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(Forbes)   Writer throws Boeing under the (air)bus after a week of Dreamliner nightmares   (forbes.com) divider line 15
    More: Obvious, Dreamliner, Boeing, electrical fire, management consults, nightmares, airplanes, global sourcing, VoIP  
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1235 clicks; posted to Business » on 11 Jan 2013 at 9:45 AM (2 years ago)   |  Favorite    |   share:  Share on Twitter share via Email Share on Facebook   more»



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2013-01-11 11:03:37 AM  
I don't know why people are so down on outsourcing, I outsourced my heart valves and I'm just
 
2013-01-11 11:10:08 AM  
Maybe now, hiring and PAYING the wages of SKILLED American workers won't seem like such a pain in the ass inconvenience anymore.
 
2013-01-11 11:23:41 AM  
Once I got up to the "management consultants" part, I figured out why the plane has problems.
 
2013-01-11 11:59:00 AM  
Still better than Scarebus, or something.
 
2013-01-11 12:36:58 PM  
They bought their tickets. They knew what they were doing. I say let them crash.
 
2013-01-11 01:00:49 PM  
I'm on a Dreamliner flight next week to Tokyo. If something happens, I want my login to be Drew's official sockpuppet.
 
2013-01-11 01:46:42 PM  
"Oh, and they decided to build the airplane out of plastic "

www.memegeneokerlund.com

It is NOT farking plastic, you dumbass "journalist"!  And god forbid you bother to look up the litany of problems that other planes have had upon first launch.
 
2013-01-11 02:14:27 PM  
Forbes, can you wrap your content in even bigger headers and footers, and up the point size some? I'd prefer to see even less than a full paragraph at a time. Thanks.
 
2013-01-11 05:42:30 PM  

astro716: I'm on a Dreamliner flight next week to Tokyo. If something happens, I want my login to be Drew's official sockpuppet.


I just want to say: good luck. We're all counting on you.
 
2013-01-11 05:58:52 PM  

Grand_Moff_Joseph: "Oh, and they decided to build the airplane out of plastic "

[www.memegeneokerlund.com image 600x400]

It is NOT farking plastic, you dumbass "journalist"!  And god forbid you bother to look up the litany of problems that other planes have had upon first launch.


This... sort of.  From the list of problems, it sounds like the composite materials are the least problematic part of the plane.  I'm not sure about the fuel system, but I'm pretty sure the brakes, wiring, and windshields  don't use revolutionary new materials.
 
2013-01-11 07:56:57 PM  
The wing cracking issue that hit the first a380s was far more likely to end up in a crash then any of the Dreamliner issues, not that they are a good thing
 
2013-01-12 12:34:31 AM  

dbirchall: Grand_Moff_Joseph: "Oh, and they decided to build the airplane out of plastic "

[www.memegeneokerlund.com image 600x400]

It is NOT farking plastic, you dumbass "journalist"!  And god forbid you bother to look up the litany of problems that other planes have had upon first launch.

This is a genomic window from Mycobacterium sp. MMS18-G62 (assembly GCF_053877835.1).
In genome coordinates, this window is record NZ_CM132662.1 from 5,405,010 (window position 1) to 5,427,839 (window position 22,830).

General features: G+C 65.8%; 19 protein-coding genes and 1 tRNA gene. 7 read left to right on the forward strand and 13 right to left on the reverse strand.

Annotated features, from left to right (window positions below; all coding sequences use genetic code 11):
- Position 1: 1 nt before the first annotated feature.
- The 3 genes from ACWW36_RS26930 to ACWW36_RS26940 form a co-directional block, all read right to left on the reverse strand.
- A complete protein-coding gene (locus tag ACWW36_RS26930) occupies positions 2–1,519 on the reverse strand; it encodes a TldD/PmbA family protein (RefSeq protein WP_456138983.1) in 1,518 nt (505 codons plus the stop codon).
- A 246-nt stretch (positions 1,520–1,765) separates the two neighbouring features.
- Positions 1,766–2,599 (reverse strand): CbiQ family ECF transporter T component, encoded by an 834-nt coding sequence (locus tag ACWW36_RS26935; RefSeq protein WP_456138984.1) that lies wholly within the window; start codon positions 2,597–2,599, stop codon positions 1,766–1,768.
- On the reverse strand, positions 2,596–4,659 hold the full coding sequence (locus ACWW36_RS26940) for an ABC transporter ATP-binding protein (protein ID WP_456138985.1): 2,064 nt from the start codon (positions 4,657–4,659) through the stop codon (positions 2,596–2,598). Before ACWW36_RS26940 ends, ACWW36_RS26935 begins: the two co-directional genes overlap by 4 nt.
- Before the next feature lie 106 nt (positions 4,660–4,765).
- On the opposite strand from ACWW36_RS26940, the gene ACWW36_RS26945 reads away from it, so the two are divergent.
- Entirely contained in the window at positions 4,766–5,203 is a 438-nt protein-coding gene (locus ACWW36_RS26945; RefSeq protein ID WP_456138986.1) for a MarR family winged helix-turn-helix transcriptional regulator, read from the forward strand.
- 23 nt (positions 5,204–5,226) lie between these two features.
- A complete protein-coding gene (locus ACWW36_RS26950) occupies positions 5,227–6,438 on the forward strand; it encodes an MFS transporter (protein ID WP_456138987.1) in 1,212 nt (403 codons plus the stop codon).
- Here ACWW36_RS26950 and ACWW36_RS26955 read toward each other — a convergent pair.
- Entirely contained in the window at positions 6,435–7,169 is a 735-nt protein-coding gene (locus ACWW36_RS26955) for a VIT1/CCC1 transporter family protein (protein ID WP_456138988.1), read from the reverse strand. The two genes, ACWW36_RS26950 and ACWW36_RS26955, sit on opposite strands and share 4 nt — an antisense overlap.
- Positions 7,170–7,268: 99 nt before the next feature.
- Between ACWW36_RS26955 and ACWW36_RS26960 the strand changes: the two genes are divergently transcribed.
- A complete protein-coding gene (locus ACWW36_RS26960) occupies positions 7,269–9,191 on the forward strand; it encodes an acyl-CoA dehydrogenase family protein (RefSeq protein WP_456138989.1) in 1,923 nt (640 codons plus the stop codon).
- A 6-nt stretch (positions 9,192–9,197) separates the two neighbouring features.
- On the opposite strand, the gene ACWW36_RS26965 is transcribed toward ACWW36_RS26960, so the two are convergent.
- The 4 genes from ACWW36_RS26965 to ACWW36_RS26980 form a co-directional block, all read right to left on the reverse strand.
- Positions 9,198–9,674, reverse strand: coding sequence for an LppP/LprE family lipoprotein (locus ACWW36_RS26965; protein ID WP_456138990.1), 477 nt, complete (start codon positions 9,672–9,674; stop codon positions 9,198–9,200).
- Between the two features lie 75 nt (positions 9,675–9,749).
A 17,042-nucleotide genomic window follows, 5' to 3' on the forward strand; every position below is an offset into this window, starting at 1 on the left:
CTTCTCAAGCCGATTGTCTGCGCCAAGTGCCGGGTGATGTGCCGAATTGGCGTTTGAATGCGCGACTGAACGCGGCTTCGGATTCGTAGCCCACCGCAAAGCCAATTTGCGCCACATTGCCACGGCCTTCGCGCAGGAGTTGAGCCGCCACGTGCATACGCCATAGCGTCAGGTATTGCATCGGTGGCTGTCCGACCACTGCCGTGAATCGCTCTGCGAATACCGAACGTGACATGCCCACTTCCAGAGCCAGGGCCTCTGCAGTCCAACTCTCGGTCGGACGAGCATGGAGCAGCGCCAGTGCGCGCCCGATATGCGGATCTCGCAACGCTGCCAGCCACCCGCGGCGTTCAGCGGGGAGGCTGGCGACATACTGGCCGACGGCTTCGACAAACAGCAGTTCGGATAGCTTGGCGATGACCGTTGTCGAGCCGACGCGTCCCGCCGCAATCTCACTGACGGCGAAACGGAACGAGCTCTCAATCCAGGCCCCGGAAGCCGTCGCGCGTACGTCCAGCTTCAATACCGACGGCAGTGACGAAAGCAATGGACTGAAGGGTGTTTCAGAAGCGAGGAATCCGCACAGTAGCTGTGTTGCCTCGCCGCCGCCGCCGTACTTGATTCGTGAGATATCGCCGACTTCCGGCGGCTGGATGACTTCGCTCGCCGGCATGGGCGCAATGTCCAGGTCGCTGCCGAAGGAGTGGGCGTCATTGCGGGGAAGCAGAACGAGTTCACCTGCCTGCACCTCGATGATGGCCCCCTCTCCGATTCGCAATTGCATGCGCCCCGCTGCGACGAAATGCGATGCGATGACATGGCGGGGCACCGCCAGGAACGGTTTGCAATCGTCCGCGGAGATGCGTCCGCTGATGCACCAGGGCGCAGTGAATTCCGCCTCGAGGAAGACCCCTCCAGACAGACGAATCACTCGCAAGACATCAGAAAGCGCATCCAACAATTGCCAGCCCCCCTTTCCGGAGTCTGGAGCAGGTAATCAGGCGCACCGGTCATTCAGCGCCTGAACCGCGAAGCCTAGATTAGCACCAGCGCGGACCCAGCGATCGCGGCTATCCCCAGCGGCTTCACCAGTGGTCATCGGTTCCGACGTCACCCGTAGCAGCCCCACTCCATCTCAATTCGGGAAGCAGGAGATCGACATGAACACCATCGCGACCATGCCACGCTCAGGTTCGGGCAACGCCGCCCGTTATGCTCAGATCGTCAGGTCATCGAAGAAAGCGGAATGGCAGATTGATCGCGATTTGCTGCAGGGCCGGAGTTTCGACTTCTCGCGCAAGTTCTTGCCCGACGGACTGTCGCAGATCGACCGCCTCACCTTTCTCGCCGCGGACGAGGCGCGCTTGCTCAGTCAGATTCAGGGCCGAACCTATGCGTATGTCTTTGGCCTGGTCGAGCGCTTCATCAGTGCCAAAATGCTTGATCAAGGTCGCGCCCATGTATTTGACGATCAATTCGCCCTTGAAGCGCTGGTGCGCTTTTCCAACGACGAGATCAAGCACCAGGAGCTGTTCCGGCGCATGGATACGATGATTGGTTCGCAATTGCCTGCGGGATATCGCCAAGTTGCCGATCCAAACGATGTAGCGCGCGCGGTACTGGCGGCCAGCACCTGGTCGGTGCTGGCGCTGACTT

This... sort of.  From the list of problems, it sounds like the composite materials are the least problematic part of the plane.  I'm not sure about the fuel system, but I'm pretty sure the brakes, wiring, and windshields  don't use revolutionary new materials.


You're mostly right as well.  On basic levels, the brakes, wiring, etc. aren't deviating from established designs or protocols by that much.  The differences arise in the additional complexities that may have been added to those basic levels, and the overall process of meshing it all together into a final product.
 
2013-01-12 02:47:38 AM  
This is more than just simple outsourcing to save money or obtain required expertise, This is political.

If you give another country a little slice of the pie, their national carrier may be more inclined to use your planes. In a related field, it's becoming almost routine for large countries soliciting competitive arms contracts for military systems to require, as part of the bid, that a certain percentage of the assembly and/or maintenance will be done in their country. If you don't agree to this, don't bother to bid. Doesn't matter if your system is clearly superior. It's like an official bribe that doesn't technically fall under our anti- kickback laws.

Airbus was ready to set up an entire production plant here in the US to help them get the USAF air refueling contract. They lost that but may still set up a plant for an other commercial model.

Pure politics.
 
2013-01-12 06:05:50 AM  

Krumet: In a related field, it's becoming almost routine for large countries soliciting competitive arms contracts for military systems to require, as part of the bid, that a certain percentage of the assembly and/or maintenance will be done in their country. If you don't agree to this, don't bother to bid. Doesn't matter if your system is clearly superior. It's like an official bribe that doesn't technically fall under our anti- kickback laws.


...and oh, yes, you can take it for granted that they  will be using this arrangement to grow their own domestic capacity to produce their own weapons.  Of course, they'd have done the same thing if they just bought those weapons from you pre-assembled, but if they do it that way, they have to take them apart, put them back together, etc.  If they actually get to practice assembling part of them, they can create a workforce skilled in assembling weapons.

That's the great thing about globalization.  The endgame is that everywhere eventually has the capacity to do everything.  The big arms exporters are already dead - they just don't know it yet.
 
2013-01-14 09:37:53 PM  

dforkus: The wing cracking issue that hit the first a380s was far more likely to end up in a crash then any of the Dreamliner issues, not that they are a good thing


This was farking bad, too^.
 
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